There are many other types of database management systems one can use to interact with their database, and each have distinct advantages and disadvantages, Thus, it's always important to carefully examine your database, your goals for it, and how you'd like to interact with it to establish which database management system is right for you.
When one thinks of cyber security, cyber attacks and hackers, one doesn't typically associate the manner with terrorism. However, cyberterrorism and foreign intelligence cyber attacks are becoming more of an issue as the internet evolves into a more mainstream medium around the world. Just this past July, hackers from Russia have been accused of electronically meddling in international affairs and general elections of the United Kingdom and of trying to steal information relating to a potential COVID-19 vaccine. Likewise, The United States has reportedly launched cyber operations against countries such as Iran, China, Russia, and North Korea via the CIA to 'cause disruption and leak information to the public.'
Cyber attacks can take many different forms; phishing emails, keystroke monitoring, malware downloads, and web activity monitoring, which makes tracing them hard to begin with. Additionally, attacks can be historically hard to trace due to the sophisticated nature the operations tend to take. Why, anyone can download a VPN to fool online tools and fool browsers and companies by placing their signal in another country; if just about any computer user can change their location on the internet, just imagine what the most advanced hackers are capable of.
Fortunately, there are several ways to combat cyberterrorism which range from flooding the internet with fake data to discredit the findings of any successful cyber operations to full fledged task forces and commands to fight it such as the United States Cyber Command or China's Blue Army. For more information about how the United States combats cyberterrorism, visit the United States Cyber Command website.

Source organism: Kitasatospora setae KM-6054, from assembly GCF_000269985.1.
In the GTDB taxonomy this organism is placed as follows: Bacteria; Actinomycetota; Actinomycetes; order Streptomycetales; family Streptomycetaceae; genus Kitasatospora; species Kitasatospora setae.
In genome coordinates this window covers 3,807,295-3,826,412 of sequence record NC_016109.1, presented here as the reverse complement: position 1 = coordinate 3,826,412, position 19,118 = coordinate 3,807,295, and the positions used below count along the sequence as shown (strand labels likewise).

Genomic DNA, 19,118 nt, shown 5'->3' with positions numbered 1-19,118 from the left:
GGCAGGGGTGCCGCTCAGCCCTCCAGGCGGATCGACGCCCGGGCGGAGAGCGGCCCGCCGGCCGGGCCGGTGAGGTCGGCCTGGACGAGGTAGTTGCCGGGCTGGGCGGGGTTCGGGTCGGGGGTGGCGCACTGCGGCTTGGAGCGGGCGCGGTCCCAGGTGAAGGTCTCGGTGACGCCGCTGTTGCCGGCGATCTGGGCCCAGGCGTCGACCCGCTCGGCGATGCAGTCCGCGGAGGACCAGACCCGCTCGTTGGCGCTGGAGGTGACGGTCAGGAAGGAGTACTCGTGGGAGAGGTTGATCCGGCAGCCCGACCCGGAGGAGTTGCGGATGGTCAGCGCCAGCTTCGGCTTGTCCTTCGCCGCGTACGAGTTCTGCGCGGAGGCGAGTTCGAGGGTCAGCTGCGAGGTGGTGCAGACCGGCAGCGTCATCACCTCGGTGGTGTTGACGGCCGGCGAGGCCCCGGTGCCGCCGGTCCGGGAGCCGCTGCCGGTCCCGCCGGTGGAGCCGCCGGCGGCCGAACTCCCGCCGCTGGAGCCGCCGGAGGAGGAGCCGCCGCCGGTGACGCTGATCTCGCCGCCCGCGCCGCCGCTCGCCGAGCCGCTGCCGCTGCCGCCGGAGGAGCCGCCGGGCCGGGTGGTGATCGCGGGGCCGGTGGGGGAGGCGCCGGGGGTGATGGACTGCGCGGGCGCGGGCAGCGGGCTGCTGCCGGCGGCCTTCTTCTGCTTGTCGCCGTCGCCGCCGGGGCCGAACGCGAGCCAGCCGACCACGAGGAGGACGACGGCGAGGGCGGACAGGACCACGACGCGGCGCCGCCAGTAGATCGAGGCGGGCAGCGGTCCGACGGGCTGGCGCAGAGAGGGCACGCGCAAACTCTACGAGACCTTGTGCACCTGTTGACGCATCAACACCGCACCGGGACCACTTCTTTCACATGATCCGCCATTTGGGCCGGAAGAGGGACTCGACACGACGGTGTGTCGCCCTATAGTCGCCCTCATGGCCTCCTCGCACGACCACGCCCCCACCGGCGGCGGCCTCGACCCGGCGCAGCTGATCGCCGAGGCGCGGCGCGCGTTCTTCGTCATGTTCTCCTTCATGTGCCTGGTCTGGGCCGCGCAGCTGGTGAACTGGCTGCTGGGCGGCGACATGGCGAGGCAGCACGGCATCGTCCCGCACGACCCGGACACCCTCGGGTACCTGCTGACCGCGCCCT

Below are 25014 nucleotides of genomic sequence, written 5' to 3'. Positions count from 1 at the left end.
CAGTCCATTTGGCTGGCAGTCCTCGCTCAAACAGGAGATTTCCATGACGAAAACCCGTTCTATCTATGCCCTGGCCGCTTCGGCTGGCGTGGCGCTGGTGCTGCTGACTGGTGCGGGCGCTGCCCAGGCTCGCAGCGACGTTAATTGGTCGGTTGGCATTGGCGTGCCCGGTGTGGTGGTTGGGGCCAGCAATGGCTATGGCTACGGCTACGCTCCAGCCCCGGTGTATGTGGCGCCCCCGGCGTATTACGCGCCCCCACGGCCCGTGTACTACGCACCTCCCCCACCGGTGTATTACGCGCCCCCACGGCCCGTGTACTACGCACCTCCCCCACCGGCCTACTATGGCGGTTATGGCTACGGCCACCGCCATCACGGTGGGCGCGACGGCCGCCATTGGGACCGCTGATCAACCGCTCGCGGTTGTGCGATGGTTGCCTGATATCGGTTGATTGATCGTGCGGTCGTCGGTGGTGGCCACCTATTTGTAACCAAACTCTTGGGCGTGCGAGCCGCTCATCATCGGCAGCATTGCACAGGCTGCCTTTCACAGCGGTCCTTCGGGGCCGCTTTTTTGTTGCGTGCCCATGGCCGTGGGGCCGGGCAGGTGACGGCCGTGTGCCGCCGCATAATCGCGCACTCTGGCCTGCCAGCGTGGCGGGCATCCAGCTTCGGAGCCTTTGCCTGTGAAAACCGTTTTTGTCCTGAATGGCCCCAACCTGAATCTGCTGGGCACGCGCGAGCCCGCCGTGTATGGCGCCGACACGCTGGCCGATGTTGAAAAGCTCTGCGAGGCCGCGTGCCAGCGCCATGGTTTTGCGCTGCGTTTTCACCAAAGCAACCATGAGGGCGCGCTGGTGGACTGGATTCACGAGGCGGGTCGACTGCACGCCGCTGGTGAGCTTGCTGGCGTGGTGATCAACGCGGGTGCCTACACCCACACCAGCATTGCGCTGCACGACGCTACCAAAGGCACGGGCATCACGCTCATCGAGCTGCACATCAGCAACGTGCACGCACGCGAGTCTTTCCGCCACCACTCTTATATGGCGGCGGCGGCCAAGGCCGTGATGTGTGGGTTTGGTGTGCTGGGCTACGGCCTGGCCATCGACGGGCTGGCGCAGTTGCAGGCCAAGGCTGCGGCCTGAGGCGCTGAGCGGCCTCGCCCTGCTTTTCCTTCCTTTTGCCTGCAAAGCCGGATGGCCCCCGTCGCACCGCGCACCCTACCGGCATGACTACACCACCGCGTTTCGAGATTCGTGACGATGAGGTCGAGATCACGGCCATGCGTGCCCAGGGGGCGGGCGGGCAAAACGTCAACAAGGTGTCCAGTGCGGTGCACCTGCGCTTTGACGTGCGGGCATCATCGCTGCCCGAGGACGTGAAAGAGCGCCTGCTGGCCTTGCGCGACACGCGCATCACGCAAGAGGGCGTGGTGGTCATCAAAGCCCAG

One newly emerging but very important aspect within the financial and banking industry is the element of cryptocurrencies like BitCoin which are constantly fluctuating in market value. While some praise cryptocurrencies for being more secure and manageable compared to regular currencies, skeptics criticize it for being less traceable, less stable, and more susceptible to being stolen through hacks and cyber attacks. In 2019 alone, more than $4 billion worth of cryptocurrencies had been stolen, so if banks and other financial institutions were to start using cryptocurrencies at a higher level, they would need to invest in their own defense and cybersecurity activities first.
This means mobile and web portal security would both have to be upgraded tremendously to remain as safe as possible. Online banking already poses a big threat to security due to the risk of potential cyber attacks, but with cryptocurrencies coming into play, web and mobile portals will have to be monitored more closely than ever.
So the ultimatum is, should banks and financial institutions begin carrying cryptocurrencies if their consumer groups have a demand for it? Would that ruin the point of or demonetize cryptocurrencies? Only time will tell, but as these financial technologies become more advanced so will those who will attempt to hack them.